The investigation into first-day trading of Facebook shares has revealed that large firms have a practice of disseminating information to a select group of hedge fund managers before making it known to the investing public.
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The practice is called front-running and regulatory rules prohibit it. The SEC has launched an investigation. The matter disgruntled smaller investors who lost money on Facebook shares during the initial public offering (IPO).
The practice of certain hedge funds seeking information from analysts before it has been made public has been active for a long time and is growing. The funds send out questionnaires to analysts and can pick up clues in the answers they receive.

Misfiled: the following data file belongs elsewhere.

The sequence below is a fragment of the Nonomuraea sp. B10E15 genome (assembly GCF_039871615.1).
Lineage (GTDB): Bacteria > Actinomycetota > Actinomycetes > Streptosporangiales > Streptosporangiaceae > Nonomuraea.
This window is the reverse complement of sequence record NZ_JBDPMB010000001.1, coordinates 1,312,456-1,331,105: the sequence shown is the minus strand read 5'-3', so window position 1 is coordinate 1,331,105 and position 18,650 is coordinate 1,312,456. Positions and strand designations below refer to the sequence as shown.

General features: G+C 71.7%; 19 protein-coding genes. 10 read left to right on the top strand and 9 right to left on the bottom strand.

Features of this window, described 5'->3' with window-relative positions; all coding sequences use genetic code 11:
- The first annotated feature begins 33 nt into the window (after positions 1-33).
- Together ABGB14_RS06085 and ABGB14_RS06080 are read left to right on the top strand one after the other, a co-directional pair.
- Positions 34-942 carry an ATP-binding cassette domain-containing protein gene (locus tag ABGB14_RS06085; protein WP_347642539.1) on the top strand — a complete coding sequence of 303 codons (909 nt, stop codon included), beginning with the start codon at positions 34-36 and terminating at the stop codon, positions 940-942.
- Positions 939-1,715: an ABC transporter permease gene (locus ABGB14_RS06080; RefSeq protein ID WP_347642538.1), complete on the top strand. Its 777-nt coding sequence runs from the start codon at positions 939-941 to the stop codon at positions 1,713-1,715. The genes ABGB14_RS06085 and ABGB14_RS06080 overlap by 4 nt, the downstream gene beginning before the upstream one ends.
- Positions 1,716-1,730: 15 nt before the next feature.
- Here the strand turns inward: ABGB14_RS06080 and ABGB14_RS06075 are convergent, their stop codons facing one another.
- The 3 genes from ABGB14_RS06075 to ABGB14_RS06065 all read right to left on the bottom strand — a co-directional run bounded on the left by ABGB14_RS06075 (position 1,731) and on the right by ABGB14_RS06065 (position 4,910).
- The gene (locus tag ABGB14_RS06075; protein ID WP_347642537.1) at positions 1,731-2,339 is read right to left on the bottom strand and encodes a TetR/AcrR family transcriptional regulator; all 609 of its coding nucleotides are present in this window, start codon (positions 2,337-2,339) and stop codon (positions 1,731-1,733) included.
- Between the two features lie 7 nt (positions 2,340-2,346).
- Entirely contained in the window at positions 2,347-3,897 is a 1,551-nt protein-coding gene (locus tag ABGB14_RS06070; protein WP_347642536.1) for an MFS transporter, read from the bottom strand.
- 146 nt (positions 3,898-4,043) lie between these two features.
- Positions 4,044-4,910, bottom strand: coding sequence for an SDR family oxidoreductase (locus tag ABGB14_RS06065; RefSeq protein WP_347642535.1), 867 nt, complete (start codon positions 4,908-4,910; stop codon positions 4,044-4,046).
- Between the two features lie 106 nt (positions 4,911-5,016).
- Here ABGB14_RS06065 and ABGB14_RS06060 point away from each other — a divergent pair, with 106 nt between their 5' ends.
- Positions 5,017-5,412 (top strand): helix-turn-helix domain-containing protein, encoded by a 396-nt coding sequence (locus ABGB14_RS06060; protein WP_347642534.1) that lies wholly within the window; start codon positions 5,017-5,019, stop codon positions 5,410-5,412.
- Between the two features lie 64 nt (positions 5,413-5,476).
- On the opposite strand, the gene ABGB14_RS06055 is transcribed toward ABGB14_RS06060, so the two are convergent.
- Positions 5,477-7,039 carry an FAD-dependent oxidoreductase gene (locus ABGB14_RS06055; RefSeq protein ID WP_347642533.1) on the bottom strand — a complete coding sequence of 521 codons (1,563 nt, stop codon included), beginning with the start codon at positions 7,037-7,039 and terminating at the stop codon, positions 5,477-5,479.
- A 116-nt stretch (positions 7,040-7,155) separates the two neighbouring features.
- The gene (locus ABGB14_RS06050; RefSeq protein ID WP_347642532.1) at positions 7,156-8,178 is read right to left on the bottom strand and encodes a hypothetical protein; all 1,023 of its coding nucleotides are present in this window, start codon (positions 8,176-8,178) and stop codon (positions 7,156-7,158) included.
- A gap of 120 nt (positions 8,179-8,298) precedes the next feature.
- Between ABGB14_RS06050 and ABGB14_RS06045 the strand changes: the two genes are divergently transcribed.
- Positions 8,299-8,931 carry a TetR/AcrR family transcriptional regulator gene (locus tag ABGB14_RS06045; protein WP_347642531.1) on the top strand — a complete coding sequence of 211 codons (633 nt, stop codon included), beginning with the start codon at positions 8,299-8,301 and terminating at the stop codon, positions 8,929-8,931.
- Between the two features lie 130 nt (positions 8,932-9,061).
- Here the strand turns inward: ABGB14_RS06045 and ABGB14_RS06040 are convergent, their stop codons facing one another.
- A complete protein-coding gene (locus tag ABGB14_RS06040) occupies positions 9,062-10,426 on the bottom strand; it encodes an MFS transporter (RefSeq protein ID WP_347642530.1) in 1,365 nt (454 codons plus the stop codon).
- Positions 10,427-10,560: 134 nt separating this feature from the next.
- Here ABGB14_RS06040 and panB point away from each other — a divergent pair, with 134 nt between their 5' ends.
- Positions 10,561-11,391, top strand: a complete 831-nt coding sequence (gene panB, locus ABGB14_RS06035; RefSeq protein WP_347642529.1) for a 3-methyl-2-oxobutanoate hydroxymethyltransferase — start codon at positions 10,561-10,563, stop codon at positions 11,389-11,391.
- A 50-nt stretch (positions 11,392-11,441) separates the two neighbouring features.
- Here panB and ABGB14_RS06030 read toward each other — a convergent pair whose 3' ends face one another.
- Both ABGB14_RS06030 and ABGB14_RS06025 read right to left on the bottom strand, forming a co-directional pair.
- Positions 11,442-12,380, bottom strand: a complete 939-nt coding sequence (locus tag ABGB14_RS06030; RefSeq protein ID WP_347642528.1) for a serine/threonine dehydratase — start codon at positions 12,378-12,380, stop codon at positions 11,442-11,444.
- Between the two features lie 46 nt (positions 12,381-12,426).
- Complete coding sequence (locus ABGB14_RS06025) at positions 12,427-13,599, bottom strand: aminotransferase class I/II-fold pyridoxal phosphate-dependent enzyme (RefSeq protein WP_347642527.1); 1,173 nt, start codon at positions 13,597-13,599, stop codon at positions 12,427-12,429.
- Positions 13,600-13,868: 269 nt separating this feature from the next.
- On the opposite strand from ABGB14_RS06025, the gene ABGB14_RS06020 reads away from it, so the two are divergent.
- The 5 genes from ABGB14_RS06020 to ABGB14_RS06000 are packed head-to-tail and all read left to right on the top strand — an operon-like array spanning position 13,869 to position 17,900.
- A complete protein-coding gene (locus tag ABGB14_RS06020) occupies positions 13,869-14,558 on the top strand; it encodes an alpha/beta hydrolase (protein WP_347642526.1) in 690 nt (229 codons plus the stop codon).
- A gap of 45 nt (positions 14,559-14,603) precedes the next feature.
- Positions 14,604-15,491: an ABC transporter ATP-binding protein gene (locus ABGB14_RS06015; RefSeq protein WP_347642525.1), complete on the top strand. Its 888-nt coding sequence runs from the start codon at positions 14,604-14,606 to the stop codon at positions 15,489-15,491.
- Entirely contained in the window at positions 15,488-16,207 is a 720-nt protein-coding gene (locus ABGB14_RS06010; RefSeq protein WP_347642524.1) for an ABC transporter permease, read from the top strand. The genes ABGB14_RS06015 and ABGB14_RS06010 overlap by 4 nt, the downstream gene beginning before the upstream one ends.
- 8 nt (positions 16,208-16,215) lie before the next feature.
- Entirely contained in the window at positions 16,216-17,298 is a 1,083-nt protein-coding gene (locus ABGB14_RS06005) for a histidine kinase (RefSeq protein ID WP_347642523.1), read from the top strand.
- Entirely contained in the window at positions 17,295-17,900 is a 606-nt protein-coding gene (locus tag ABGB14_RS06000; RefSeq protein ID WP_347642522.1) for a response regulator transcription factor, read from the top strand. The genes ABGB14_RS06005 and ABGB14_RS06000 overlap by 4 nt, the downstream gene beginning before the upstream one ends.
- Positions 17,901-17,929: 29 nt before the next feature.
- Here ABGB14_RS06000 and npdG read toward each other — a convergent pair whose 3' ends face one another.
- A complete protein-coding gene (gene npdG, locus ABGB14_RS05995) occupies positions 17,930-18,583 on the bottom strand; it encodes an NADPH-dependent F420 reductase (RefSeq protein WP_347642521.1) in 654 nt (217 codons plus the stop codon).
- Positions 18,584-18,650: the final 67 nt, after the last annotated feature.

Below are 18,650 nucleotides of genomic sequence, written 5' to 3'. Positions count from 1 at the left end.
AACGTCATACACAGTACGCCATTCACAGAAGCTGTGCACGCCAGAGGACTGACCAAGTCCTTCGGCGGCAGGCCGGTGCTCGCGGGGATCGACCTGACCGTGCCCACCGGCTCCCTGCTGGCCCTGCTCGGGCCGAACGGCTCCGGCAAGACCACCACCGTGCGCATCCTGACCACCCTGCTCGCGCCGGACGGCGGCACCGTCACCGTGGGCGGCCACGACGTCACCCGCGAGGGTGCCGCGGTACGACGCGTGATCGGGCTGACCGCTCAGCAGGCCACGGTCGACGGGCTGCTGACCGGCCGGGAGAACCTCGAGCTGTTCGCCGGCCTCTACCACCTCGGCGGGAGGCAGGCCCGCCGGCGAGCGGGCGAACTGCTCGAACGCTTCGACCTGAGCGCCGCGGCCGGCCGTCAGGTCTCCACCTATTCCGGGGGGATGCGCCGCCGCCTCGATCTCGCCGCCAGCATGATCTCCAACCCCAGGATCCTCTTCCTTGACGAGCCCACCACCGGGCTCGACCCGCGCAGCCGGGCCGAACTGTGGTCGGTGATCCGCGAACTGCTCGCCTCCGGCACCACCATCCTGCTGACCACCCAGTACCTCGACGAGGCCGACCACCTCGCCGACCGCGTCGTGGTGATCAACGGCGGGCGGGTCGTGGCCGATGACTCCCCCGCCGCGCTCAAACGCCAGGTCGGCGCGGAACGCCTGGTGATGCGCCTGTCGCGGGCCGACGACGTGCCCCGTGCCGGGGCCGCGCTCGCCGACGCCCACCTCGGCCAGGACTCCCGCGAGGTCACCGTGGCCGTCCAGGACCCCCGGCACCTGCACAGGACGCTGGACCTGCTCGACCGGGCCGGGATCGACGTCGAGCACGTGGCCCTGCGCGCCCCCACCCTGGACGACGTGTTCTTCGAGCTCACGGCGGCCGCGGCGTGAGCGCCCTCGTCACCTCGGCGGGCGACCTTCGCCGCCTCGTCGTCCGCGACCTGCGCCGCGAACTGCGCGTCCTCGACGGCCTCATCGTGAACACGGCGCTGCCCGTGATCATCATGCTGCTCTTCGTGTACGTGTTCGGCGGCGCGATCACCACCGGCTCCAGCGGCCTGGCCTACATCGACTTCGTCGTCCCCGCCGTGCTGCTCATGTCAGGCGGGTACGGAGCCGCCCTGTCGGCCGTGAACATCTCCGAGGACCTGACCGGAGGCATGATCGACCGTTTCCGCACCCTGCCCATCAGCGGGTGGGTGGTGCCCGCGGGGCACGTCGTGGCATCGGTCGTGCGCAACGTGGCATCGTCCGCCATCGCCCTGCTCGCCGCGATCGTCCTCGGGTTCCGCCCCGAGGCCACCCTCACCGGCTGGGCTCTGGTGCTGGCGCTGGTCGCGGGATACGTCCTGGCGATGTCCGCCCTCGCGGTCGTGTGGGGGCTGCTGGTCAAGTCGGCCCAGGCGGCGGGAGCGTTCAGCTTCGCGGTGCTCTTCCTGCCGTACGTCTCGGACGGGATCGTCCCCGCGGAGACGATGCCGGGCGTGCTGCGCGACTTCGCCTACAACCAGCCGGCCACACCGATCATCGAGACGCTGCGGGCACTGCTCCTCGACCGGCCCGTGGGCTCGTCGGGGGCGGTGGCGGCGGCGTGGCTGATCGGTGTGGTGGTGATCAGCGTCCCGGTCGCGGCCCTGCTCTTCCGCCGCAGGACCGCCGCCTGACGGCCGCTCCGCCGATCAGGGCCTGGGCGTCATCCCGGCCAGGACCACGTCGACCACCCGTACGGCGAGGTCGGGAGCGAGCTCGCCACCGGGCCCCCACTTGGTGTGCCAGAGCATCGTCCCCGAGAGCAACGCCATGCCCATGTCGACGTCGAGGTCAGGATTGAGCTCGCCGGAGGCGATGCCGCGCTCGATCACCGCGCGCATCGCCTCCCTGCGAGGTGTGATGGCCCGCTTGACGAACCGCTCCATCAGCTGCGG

The stated purpose of the questionnaires is to gather public information but several actually state that the purpose is to gather non-public information for the purpose of trading ahead of other investors. Official policies of the funds may prohibit the practice but these funds are large clients of the analysts’ firms and the information has been given out to keep commission dollars rolling in.
The purpose of the questionnaires is stated differently by public hedge fund documents than certain other confidential documents within the funds. Analysts across the globe receive the surveys.
Global regulatory bodies have discussed the appearance of wrongdoing but, so far, little has been done to effectively police the situation. FINRA proposed new rules in 2008 for equity research report dissemination but it has yet to be enacted. A revised rule that also includes fair trade of debt securities is expected to be proposed later in 2012.